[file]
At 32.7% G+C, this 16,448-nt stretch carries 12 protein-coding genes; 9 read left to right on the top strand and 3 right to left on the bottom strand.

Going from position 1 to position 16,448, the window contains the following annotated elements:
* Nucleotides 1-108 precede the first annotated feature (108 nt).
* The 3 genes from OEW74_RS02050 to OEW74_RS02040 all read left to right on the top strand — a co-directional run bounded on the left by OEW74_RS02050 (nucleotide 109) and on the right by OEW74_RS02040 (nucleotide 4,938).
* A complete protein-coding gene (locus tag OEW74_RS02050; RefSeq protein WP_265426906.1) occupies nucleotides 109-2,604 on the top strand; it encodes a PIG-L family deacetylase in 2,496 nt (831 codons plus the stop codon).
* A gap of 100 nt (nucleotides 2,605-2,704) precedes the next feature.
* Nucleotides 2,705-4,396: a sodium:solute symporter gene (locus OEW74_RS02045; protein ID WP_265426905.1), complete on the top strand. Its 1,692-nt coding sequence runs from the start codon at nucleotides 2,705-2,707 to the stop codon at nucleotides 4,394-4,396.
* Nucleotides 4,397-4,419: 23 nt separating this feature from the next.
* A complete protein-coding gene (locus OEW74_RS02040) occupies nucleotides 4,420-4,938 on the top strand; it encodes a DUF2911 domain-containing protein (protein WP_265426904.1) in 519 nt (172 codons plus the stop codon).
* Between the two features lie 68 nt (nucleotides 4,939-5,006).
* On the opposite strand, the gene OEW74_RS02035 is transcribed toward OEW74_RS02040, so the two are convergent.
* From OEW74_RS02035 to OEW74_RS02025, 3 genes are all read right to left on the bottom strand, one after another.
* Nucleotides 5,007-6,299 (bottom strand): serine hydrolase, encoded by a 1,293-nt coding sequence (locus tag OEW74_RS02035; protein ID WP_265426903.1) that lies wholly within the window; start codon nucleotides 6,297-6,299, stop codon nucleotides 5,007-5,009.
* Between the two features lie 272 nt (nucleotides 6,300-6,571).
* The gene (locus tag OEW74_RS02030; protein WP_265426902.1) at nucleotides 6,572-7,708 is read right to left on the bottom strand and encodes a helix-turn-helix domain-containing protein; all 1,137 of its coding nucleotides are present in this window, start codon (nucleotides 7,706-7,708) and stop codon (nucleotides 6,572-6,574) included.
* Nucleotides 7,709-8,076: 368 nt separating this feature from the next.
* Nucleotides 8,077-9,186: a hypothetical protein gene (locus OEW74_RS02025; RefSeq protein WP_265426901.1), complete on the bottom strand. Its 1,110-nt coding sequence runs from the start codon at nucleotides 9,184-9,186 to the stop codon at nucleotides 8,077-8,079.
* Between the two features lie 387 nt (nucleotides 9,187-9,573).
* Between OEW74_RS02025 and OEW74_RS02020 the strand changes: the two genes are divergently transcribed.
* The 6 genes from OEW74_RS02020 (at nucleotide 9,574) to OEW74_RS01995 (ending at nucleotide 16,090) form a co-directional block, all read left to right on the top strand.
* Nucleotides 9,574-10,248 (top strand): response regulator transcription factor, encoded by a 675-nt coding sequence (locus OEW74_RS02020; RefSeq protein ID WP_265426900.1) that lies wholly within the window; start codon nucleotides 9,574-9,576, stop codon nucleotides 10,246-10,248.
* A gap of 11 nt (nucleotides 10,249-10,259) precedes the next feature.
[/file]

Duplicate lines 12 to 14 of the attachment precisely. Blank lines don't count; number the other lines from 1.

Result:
* From OEW74_RS02035 to OEW74_RS02025, 3 genes are all read right to left on the bottom strand, one after another.
* Nucleotides 5,007-6,299 (bottom strand): serine hydrolase, encoded by a 1,293-nt coding sequence (locus tag OEW74_RS02035; protein ID WP_265426903.1) that lies wholly within the window; start codon nucleotides 6,297-6,299, stop codon nucleotides 5,007-5,009.
* Between the two features lie 272 nt (nucleotides 6,300-6,571).